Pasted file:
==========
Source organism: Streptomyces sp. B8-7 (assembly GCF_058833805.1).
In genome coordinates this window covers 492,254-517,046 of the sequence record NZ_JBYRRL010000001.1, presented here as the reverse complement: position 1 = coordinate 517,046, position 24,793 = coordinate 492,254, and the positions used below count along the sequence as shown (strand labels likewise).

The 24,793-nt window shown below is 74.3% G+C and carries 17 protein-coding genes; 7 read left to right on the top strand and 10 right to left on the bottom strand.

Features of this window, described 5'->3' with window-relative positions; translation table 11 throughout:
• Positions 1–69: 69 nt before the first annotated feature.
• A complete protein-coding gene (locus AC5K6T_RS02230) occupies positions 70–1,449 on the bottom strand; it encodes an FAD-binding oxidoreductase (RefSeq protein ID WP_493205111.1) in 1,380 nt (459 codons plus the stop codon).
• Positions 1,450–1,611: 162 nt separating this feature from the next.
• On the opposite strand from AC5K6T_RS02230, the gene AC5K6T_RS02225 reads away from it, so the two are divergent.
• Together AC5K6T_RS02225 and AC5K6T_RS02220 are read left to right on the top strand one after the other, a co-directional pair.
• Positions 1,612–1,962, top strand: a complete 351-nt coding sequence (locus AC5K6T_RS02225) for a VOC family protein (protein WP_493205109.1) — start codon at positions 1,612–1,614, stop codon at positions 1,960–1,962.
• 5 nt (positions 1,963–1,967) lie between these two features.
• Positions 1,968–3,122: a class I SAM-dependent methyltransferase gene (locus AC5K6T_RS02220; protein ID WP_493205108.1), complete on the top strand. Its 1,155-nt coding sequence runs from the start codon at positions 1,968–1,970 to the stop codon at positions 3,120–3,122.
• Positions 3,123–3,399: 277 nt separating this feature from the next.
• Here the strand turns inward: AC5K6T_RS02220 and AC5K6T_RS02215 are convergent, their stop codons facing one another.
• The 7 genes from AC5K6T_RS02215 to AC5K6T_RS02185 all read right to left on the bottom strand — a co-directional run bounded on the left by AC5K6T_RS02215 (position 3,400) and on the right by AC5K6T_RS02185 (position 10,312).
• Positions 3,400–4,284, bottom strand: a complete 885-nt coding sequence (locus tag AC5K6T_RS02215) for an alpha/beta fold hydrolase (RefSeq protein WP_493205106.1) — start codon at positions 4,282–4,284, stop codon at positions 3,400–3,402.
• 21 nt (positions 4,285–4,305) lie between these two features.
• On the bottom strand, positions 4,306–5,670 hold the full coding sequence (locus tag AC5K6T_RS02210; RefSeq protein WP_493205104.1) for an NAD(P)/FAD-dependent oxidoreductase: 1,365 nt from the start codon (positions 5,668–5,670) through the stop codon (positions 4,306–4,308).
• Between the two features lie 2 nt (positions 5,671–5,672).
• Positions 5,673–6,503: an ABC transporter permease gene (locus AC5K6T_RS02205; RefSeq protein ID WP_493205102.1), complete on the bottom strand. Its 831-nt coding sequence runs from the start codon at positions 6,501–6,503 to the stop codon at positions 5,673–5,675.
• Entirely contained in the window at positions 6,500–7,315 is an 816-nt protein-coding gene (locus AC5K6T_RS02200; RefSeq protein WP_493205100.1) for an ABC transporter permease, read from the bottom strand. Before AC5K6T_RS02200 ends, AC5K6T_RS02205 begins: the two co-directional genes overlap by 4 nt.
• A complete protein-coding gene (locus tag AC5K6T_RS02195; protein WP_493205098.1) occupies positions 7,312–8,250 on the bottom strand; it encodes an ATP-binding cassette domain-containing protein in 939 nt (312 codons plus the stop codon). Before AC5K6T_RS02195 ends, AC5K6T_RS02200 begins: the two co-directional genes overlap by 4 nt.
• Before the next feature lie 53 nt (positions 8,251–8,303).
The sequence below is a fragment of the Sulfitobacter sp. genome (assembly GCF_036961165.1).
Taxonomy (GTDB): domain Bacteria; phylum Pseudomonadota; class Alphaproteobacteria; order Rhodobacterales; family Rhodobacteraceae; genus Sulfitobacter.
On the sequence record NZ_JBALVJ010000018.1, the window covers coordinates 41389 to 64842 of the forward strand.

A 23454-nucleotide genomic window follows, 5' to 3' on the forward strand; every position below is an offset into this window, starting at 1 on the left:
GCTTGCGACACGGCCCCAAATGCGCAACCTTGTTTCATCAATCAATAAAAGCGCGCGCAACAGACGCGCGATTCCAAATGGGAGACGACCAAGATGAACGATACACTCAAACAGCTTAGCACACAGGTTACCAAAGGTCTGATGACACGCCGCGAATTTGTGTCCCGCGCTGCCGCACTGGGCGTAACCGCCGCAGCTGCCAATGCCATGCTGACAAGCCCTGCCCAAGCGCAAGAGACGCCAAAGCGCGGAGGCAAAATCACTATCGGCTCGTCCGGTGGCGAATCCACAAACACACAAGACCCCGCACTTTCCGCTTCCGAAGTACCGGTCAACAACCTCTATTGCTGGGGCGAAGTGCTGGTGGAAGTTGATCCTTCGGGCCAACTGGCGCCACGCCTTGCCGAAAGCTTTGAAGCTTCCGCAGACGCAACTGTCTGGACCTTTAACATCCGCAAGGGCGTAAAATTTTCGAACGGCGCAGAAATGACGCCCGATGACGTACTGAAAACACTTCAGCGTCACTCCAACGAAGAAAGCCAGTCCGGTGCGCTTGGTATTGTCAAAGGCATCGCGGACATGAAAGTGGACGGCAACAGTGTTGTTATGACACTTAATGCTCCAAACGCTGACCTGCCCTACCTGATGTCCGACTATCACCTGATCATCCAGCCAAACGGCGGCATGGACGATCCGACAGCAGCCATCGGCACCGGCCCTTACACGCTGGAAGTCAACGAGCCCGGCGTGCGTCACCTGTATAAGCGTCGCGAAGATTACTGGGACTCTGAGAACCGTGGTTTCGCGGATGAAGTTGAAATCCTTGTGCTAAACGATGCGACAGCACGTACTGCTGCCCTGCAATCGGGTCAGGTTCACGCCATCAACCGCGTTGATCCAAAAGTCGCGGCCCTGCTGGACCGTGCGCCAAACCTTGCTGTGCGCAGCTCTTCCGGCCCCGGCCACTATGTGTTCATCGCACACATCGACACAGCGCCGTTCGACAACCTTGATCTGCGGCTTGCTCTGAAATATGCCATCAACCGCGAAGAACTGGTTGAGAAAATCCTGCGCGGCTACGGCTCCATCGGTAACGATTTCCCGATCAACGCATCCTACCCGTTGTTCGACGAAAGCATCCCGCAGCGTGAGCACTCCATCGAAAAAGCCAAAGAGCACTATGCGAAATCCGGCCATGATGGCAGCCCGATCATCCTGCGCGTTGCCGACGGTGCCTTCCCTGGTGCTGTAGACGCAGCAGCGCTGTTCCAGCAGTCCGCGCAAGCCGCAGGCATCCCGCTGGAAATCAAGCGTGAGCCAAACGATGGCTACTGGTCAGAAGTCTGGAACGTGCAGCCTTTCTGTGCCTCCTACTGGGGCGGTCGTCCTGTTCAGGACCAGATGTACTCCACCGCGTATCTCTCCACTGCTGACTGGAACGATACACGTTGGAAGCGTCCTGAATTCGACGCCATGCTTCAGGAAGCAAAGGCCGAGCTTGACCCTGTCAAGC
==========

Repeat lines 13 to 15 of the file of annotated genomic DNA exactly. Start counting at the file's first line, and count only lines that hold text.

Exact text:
• Positions 3,123–3,399: 277 nt separating this feature from the next.
• Here the strand turns inward: AC5K6T_RS02220 and AC5K6T_RS02215 are convergent, their stop codons facing one another.
• The 7 genes from AC5K6T_RS02215 to AC5K6T_RS02185 all read right to left on the bottom strand — a co-directional run bounded on the left by AC5K6T_RS02215 (position 3,400) and on the right by AC5K6T_RS02185 (position 10,312).